Background: Little is known about the experience of treatment burden, or the difficulties that arise when the treatment workload overwhelms one's ability to take on treatment activities, at the end of life. Objective: We first assessed rates of treatment burden experienced by all older adults in the last three years of life. Among the subset of our sample who had multiple chronic conditions (MCCs), we determined correlates of treatment burden with sociodemographic, health, and caregiving factors. Design: We conducted a cross-sectional study using nationally representative data from the National Health and Aging Trends Study (NHATS). Setting/Subjects: Our sample included 356 adults, aged 65 years and older, who died within three years of completing the 2012 NHATS Treatment Burden Questionnaire. Our MCC cohort included only those in our sample with two or more chronic conditions. Measurements: Our measure of treatment burden included reports of difficulty in managing treatment activities, delays in treatments, or feeling that physicians asked for too much. We built a composite measure to identify burden if participants reported that at least one item occurred sometimes or often. Results: Forty-three percent of older adults in their last three years of life experienced treatment burden. Among individuals with MCCs, bivariate analysis found that treatment burden was associated with being a racial minority and having depression, anxiety, and a cancer diagnosis. These associations were not statistically significant in a multivariable model. Conclusion: Treatment burden is a common experience among older adults regardless of sociodemographic, clinical, and caregiving factors.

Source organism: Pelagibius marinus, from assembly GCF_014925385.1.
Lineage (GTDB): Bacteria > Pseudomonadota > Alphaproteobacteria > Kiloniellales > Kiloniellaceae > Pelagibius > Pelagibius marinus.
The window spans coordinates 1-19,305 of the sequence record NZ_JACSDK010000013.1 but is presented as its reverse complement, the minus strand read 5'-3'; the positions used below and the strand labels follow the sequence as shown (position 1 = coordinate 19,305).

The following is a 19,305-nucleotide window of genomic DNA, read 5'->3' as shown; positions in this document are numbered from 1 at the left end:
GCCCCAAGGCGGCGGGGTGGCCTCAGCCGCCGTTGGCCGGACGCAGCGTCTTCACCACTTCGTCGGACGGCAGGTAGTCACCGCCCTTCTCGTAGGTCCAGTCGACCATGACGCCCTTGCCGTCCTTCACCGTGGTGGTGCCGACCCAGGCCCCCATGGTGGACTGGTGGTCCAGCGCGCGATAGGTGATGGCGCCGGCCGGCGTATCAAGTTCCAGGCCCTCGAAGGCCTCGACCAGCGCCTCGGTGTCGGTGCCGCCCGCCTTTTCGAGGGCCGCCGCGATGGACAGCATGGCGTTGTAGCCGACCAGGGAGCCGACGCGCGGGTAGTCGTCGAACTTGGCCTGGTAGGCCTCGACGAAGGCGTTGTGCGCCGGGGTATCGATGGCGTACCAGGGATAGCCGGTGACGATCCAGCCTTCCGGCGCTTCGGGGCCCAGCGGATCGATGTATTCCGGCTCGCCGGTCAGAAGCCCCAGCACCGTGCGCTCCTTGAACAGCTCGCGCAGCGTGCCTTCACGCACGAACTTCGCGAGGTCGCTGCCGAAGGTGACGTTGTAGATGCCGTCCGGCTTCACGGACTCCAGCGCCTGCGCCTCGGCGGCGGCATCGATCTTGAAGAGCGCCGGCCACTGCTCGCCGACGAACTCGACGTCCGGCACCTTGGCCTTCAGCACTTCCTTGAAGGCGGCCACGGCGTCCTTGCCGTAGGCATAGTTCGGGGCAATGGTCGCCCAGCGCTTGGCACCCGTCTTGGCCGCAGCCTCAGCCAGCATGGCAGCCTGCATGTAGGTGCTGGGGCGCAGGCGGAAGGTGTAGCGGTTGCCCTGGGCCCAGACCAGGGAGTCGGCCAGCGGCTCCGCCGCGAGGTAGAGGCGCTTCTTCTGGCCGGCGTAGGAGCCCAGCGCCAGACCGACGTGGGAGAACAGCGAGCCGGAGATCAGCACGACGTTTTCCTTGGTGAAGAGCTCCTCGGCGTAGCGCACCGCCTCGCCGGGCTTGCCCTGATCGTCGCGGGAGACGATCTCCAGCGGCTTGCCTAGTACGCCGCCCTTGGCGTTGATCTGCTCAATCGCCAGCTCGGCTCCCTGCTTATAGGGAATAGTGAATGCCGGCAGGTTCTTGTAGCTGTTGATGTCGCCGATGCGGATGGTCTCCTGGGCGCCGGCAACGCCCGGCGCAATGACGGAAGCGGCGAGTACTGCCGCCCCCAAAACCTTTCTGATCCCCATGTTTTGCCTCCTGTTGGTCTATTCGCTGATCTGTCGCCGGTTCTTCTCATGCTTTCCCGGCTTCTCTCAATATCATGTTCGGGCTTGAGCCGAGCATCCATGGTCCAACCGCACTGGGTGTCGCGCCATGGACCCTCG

Original languageEnglish
Pages (from-to)879-886
Number of pages8
JournalJournal of Palliative Medicine
Issue number6
StatePublished - Jun 2021


  • multiple chronic conditions
  • older adults
  • treatment burden


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